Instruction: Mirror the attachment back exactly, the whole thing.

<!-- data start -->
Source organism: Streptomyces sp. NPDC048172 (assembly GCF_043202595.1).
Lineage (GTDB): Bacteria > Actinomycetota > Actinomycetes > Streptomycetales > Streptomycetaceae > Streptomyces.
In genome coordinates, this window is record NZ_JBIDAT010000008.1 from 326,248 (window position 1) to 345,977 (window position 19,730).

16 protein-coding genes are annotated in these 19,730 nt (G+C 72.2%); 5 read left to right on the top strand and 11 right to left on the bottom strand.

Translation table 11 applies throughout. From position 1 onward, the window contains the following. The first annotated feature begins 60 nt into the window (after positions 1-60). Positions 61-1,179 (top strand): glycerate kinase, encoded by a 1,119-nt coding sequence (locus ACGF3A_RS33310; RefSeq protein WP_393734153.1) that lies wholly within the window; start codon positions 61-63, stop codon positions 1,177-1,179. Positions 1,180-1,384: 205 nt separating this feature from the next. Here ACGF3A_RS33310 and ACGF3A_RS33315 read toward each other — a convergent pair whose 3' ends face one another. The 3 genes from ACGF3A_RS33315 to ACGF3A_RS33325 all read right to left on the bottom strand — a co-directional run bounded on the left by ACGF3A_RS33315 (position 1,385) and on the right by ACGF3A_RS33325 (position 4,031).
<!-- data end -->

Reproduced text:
Source organism: Streptomyces sp. NPDC048172 (assembly GCF_043202595.1).
Lineage (GTDB): Bacteria > Actinomycetota > Actinomycetes > Streptomycetales > Streptomycetaceae > Streptomyces.
In genome coordinates, this window is record NZ_JBIDAT010000008.1 from 326,248 (window position 1) to 345,977 (window position 19,730).

16 protein-coding genes are annotated in these 19,730 nt (G+C 72.2%); 5 read left to right on the top strand and 11 right to left on the bottom strand.

Translation table 11 applies throughout. From position 1 onward, the window contains the following. The first annotated feature begins 60 nt into the window (after positions 1-60). Positions 61-1,179 (top strand): glycerate kinase, encoded by a 1,119-nt coding sequence (locus ACGF3A_RS33310; RefSeq protein WP_393734153.1) that lies wholly within the window; start codon positions 61-63, stop codon positions 1,177-1,179. Positions 1,180-1,384: 205 nt separating this feature from the next. Here ACGF3A_RS33310 and ACGF3A_RS33315 read toward each other — a convergent pair whose 3' ends face one another. The 3 genes from ACGF3A_RS33315 to ACGF3A_RS33325 all read right to left on the bottom strand — a co-directional run bounded on the left by ACGF3A_RS33315 (position 1,385) and on the right by ACGF3A_RS33325 (position 4,031).